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Brian Theodore

While in college, I participated in a roundtable discussion with three professors and three students. It was an experiment by one of the professors with the intention of promoting dialogue on a given topic, and while we were not at a table, we sat in a circle facing each other. The idea sounded interesting, and I was excited to be a part of it. Actually, I will never forget it.

The conversation was about a book that had to do with war, a dangerous topic. Well, the professors led the discussion and the students chimed in, reluctantly at first. Hence, there was one professor that seemed to be more outspoken than the others, and he made a point that I did not necessarily agree with. Thinking I was in a “safe room,” as my Vice Principal would say, I respectfully offered my stance, at which point he vehemently explained his friend had died in a war.

I was taken back, because this fact, as horrible as it was, had nothing to do with either of our points, but somehow gave him the right to belittle mine. And he did. He then asked me a few questions intended to make me feel guilty for not agreeing with him, at which point the student in me bowed out.

After the discussion, one of the other professors came up to me and put his hand on my shoulder and in an apologetic voice told me he appreciated my view, and he was glad I spoke up.

There is a dangerous climate that exists, one that has intensified as of late, where if an individual disagrees with someone of authority, then that individual is not patriotic, or not devoted to an admirable cause, or they are causing trouble. For example, a representative can do something or say something horrible and if they are questioned or called on it, their blatant vulgarity is marginalized or overlooked in the face of misdirection.

One of my measuring techniques in regards to right or wrong with our current political rhetoric is the honesty of the imaginary classroom. Now, that is not to say that I have not had my moments of misspoken pronunciation and bad stories for clarification in the teaching space. For example, the time I told the story of me running over my dog to exemplify the word “resilient.” It was an accident, and the dog was fine, but that class never looked at me the same…neither does the dog.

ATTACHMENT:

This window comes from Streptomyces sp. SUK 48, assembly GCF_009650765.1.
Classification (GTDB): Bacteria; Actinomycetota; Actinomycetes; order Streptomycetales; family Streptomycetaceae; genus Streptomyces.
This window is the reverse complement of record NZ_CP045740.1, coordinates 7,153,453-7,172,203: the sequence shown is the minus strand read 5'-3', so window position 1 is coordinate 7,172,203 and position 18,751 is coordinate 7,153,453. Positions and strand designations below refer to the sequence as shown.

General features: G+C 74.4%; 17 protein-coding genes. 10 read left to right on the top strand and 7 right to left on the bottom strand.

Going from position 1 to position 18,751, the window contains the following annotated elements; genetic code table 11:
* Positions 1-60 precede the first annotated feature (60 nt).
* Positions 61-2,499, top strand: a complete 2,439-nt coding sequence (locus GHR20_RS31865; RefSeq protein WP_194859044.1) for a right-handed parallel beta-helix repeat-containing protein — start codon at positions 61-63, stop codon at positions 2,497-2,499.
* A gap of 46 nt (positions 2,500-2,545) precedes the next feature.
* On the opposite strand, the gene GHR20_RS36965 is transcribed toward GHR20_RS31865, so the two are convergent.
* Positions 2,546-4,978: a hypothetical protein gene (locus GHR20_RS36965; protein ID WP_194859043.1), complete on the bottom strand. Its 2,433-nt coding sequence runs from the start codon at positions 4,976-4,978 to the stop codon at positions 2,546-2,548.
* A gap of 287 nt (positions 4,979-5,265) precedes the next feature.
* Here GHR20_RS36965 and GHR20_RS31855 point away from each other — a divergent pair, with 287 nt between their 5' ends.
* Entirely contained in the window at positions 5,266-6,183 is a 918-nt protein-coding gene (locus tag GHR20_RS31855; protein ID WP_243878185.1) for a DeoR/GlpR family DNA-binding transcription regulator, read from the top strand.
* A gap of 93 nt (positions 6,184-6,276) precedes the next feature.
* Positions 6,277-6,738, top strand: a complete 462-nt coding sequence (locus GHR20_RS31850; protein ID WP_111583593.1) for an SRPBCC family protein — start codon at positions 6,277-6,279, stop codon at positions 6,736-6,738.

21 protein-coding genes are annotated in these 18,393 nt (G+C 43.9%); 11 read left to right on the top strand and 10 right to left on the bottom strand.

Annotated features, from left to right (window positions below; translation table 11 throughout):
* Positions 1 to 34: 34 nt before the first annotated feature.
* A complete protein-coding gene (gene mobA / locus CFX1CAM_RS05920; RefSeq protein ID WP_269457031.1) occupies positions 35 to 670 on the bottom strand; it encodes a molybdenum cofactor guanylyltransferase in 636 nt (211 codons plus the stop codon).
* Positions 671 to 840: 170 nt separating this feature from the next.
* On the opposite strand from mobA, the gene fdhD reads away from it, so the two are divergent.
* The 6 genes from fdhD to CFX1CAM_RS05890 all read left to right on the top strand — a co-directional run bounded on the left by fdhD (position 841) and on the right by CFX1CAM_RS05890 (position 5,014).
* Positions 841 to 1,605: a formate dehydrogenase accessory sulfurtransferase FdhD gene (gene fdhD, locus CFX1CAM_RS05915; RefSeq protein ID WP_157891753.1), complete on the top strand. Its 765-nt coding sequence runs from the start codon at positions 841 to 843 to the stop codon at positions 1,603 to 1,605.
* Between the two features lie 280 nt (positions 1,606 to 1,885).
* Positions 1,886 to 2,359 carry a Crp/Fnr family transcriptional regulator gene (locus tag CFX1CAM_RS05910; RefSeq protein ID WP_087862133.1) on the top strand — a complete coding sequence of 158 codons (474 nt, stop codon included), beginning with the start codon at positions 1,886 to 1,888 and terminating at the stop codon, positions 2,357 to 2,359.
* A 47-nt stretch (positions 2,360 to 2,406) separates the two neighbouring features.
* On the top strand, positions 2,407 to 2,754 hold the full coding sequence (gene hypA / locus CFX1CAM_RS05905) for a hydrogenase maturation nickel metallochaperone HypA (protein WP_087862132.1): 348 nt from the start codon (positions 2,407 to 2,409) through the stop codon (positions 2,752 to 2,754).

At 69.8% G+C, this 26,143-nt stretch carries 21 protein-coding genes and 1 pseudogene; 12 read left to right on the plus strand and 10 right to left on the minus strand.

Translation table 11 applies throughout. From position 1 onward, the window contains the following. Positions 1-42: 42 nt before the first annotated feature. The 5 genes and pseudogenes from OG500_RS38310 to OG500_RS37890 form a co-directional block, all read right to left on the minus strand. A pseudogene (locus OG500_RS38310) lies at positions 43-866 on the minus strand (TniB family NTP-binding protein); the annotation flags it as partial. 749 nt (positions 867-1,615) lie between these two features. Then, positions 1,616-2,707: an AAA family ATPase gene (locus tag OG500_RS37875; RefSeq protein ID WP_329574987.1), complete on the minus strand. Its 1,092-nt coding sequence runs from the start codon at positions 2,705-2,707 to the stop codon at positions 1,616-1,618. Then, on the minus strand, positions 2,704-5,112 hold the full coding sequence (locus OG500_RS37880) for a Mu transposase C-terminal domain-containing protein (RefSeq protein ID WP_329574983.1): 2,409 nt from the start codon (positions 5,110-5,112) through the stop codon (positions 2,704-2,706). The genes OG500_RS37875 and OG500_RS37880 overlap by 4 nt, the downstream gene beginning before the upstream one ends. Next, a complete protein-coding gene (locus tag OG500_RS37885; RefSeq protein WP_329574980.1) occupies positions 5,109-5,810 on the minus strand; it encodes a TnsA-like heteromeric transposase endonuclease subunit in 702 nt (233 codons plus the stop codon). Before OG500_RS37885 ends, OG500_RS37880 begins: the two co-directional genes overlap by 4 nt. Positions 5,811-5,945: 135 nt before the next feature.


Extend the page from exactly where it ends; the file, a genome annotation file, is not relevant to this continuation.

Anyway, I look at what is said or what is done in our current society by certain elected representatives and I imagine, would this be something a person could say or exemplify to maturing adults 16-18 years of age? And maybe the question should be: would a person be permitted to? Regardless of the pithy excuses given in the media, the answer always comes easy.

Right and wrong exist beyond the political rhetoric that both parties are putting forth. However, we are willingly grouped and separated into political parties when we should be coming together.

Maybe if we held politicians and representatives more accountable for right and wrong instead of left or right, there would be less corruption by these people we elect to represent, protect, and defend our rights and integrity as Americans.

I heard one of our elected officials say something very questionable the other day, and I knew it was unacceptable, but then I heard a bias newscaster tell me what to think about it. The news and journalism used to be more objective, giving us the facts and not interpreting them for us like we are sheep.

Brian Theodore is a language arts teacher at Corbin High School and lives in Corbin with his wife, who is also a teacher at CHS. He can be contacted at Theteachersdesk.theodore@gmail.com.

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